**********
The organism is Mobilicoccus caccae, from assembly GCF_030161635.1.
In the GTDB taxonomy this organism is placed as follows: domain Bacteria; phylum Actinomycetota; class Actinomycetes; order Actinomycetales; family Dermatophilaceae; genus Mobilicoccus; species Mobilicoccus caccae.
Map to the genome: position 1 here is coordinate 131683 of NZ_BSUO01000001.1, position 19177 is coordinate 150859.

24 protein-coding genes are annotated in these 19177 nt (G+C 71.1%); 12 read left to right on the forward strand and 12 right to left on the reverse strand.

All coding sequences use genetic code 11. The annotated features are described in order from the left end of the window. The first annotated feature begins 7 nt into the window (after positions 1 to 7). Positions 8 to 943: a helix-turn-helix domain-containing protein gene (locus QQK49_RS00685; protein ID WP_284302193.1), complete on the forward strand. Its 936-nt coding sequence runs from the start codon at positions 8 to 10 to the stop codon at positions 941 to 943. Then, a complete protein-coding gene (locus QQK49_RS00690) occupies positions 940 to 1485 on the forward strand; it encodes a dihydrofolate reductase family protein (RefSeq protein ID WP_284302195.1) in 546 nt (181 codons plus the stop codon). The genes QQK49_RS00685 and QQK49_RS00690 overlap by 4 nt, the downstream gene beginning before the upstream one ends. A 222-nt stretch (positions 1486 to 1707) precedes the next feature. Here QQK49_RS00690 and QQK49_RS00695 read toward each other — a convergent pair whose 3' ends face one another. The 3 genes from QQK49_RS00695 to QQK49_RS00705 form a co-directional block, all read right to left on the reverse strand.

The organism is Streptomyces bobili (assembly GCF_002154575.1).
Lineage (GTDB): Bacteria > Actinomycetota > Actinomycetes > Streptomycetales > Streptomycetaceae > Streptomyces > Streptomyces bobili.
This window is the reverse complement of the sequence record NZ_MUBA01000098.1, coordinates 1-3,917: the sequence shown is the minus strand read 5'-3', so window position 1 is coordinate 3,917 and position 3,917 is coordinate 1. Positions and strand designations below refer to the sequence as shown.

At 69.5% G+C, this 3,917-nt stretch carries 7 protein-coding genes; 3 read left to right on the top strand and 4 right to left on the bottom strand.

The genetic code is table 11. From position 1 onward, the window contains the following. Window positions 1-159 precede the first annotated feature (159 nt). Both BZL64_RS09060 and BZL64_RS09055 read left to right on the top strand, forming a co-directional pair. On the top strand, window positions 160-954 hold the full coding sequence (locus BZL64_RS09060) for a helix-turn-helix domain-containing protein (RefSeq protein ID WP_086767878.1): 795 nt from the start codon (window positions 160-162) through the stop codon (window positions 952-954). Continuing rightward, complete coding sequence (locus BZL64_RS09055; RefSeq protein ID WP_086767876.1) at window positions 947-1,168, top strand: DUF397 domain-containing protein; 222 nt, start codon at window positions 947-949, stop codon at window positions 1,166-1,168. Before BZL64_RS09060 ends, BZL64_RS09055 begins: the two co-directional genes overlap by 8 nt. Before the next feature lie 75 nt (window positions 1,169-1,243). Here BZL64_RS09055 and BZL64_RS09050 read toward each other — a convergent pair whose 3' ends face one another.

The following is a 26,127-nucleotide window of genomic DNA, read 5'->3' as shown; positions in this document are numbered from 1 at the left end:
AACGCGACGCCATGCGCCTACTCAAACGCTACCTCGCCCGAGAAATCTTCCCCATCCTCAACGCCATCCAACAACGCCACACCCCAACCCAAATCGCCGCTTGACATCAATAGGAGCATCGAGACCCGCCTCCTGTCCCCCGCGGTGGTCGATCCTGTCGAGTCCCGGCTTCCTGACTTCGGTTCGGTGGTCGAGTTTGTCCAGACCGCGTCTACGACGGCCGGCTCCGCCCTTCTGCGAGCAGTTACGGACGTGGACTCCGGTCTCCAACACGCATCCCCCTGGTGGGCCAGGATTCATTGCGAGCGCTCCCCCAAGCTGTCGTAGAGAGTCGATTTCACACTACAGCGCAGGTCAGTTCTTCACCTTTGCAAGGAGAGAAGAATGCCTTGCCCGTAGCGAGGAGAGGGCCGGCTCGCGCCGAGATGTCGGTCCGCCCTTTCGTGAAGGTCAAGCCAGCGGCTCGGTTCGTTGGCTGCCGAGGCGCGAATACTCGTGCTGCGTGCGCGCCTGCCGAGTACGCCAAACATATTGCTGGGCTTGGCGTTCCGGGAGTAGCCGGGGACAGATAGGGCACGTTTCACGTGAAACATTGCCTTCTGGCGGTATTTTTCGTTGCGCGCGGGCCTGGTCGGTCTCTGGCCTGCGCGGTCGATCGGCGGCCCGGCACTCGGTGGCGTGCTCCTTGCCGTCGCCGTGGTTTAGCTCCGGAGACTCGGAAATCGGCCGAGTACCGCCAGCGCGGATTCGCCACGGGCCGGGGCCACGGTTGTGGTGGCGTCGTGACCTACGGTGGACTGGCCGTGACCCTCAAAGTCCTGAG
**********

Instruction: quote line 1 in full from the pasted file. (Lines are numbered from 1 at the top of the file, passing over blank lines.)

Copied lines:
The organism is Mobilicoccus caccae, from assembly GCF_030161635.1.